I recently finished reading Joan Thomas’s Five Wives, a brilliant novelization of the 1950’s Christian missionary endeavour known as “Operation Auca.” Easily one of my favourite reads from last year, the book is the well-deserved winner of Canada’s prestigious Governor General’s Award for Fiction (2019) and other honours.
Perhaps not surprisingly, the blurred lines between Christian missionary ventures and secular colonizing projects is a significant theme of the book, and Thomas’s compelling characters move the reader to take an honest and difficult look at the legacy of Christian missions. The story of “Operation Auca” is an excellent case study for thinking through some of these issues, and Five Wives provides an engaging, empathetic (as opposed to sympathetic) critical lens with which to reflect on it.
Because I had prior knowledge of this story but had never encountered it through a decolonizing perspective, the book raised a lot of questions for me around the theme of narrative. Who gets to shape the meaning of events? What is the impact of these stories that we pass on? And what happens when an alternative story is offered?
Growing up evangelical in the 90’s, I was very familiar with the story of Jim Elliot, Nate Saint, Pete Fleming, Ed McCulley, and Roger Youderian, who were killed in Ecuador in 1956. The five men were speared by Waorani (formerly known by many as the “Auca” people) while on a missionary foray into Waorani territory. Two years after the killings, Jim’s widow Elisabeth Elliot and Nate’s sister Rachel Saint carried on the mission and went to live with the Waorani people. Many Waorani eventually converted to Christianity.
The evangelical church had already been mobilized in the post-war years to take evangelicalism to new places and peoples across the globe, and “Operation Auca” further galvanized these missionary efforts. Hailed as martyrs, the five missionaries’ lives and deaths took on mythic proportions, and the story was used to inspire generations of young people to become missionaries themselves. Even today, this story from the 1950’s carries a weight of moral authority that is as close to sainthood as low church Protestantism will allow.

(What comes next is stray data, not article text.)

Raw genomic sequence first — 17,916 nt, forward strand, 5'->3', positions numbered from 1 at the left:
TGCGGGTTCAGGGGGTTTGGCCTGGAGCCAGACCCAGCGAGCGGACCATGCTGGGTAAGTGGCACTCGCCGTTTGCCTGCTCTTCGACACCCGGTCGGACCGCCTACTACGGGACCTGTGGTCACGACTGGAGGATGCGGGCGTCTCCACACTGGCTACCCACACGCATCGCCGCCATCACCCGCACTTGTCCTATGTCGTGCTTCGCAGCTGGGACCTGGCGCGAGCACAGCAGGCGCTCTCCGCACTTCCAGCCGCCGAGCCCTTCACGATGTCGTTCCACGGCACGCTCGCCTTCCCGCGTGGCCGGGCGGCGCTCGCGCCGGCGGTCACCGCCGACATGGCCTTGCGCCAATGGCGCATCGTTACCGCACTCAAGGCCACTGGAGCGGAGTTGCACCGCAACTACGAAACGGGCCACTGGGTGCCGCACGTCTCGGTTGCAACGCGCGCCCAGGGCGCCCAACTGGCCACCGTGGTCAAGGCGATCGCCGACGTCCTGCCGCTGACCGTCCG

The novel pays close attention to the creation of this mythos, noting some of the ways in which the story was shaped and disseminated. Soon after the killings, a feature in LIFE generated publicity for the story, not just among evangelicals but also the wider public. This article helped set the narrative that the story would take, in part through extensive quotations from the men’s own diaries of their short time in Waorani territory. Elisabeth Elliot’s writings were also key in shaping evangelicals’ understanding of the story and keeping it in the public eye. In 1957, just one year after the killings, she published Through Gates of Splendor, her account of “Operation Auca,” and this was quickly followed by a biography of Jim in 1958.
In Five Wives, however, I encountered a different story than the hagiographies I grew up with. The narrative Thomas tells is not one that is determined to present the murdered missionaries as saints. In her afterward, Thomas notes that, not unlike a novel, which is intentionally selective in its telling of a story, the missionaries’ accounts of “Operation Auca” had “silences and gaps,” which she discovered in her research for the novel. Five Wives fills in some of those silences. The story of “Operation Auca,” and the meanings that might be drawn from it, shifts in the process.
To those who come to the novel with prior knowledge of the story, some of the details that Thomas recounts may be shocking (I won’t share them here, as I don’t want to spoil the pacing of the novel). For me, reading this alternative version of the story I had previously known felt a little bit like betrayal—not by Thomas, but by those, like Elisabeth Elliot, who had distributed such seemingly authoritative accounts of the meaning of this story. These five murdered men were martyrs, I was told. They had given what they could not keep to gain what they could not lose.
Yet Five Wives complicates and directly challenges this simple martyrdom tale. As it does so, it invites the reader to consider the role of narrative in our communities, and the way it shapes our lives together. Flipping back and forth in perspective between the primary characters from the 1950’s and contemporary fictional characters, the novel explores what happens when we face tensions between a narrative that has become entrenched in a community and an alternative interpretation of the same story. Whose voices are we willing to hear? What might be lurking in the silences and gaps, and will we have the courage to face what we find there?
The project of decolonizing our faith requires more than just thoughtful reflection on how we might move forward in ways that are different from past failures. I think it also requires honesty about the legacy we have received. This might mean letting go of the narratives that beatify those who have gone before us, recognizing that some of the heroes of the faith might be much less like heroes than we had been led to believe. It will definitely mean making room for other narratives—the stories of those who have been harmed. We cannot retain the mythos for nostalgia’s sake, while trying to move on to something different.
Emily Dickinson famously said, “Tell all the truth but tell it slant.” Maybe we need more novels like Five Wives to help us hear the truth about the stories we have been told.